Go thou and seek the house of prayer!

I to the woodlands bend my way

And meet religion there. She needs not haunt the high-arched

dome to pray Where storied windows dim the

doubtful day. With Liberty she loves to rove. Wide o'er the heathy hill or cowslipt dale; Or seek the shelter of the embowering grove, Or with the streamlet wind along the vale.

Sweet are these scenes to her; and

when the night Pours in the north her silver streams

of light,

She woos reflection in the silent gloom,

And ponders on the world to come.


It was a summer evening.

Old Kaspar's work was done;
And he before his cottage door

Was sitting in the sun,
And by him sported on the green
His little grandchild Wilhelmine.

She saw her brother Peterkln
Roll something large and round,

That he beside the rivulet
In playing there, had found;

He came to ask what he had found,

That w as so large, and smooth, and round.

Old Kaspartook it from the boy,

Who stood expectant by; And then the old man shook his head.

And with a natural sigh, 'Tis some poor fellow's skull, said he, Who fell in the great victory.

I find them in the garden, for

There's many hereabout.
And often when I go to plough,

The ploughshare turns them out; For many thousand men, said he, Were slain in the great victory.

Now tell us what 'twas all about,

Young Peterkin he cries, And little Wilhelmine looks up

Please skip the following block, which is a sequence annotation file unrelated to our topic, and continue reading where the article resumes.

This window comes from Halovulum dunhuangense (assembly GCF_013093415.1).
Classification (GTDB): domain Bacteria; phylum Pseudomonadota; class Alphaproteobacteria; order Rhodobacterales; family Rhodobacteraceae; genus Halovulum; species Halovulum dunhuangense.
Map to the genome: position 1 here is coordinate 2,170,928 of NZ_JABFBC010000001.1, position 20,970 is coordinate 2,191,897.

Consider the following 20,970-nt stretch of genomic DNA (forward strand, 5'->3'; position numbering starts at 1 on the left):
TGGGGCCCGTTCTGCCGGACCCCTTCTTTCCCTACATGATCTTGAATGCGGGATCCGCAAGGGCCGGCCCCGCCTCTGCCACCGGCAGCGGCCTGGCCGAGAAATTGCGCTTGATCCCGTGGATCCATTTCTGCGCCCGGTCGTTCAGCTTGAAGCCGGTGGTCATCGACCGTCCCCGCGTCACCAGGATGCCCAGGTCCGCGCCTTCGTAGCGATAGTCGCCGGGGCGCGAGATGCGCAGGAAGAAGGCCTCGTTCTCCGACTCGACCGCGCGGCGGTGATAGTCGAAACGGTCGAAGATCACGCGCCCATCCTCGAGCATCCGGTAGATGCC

With wonder-waiting eyes;
Now tell us all about the war,
And what they killed each other for.

It was the English, Kaspar cried,
That put the French to rout;

But what they killed each other for,
I could not well make out.

But everybody said, quoth he,

That 'twas a famous victory.

My father lived at Blenheim then,
Yon little stream hard by,

They burnt his dwelling to the
And he was forced to fly;

So with his wife and child he fled,

Nor had he where to rest his head.

With fire and sword the country round

Was wasted far and wide,
And many a childing mother then,

And new-born infant, died; But things like that, you know, must be

At every famous victory.

They say it was a shocking sight,

After the field was won,
For many thousand bodies here

Lay rotting in the sun; But things like that, you know, must be

After a famous victory.

Great praise the Duke of Marlbro' won,

And our good Prince Eugene. Why, 'twas a very wicked thing!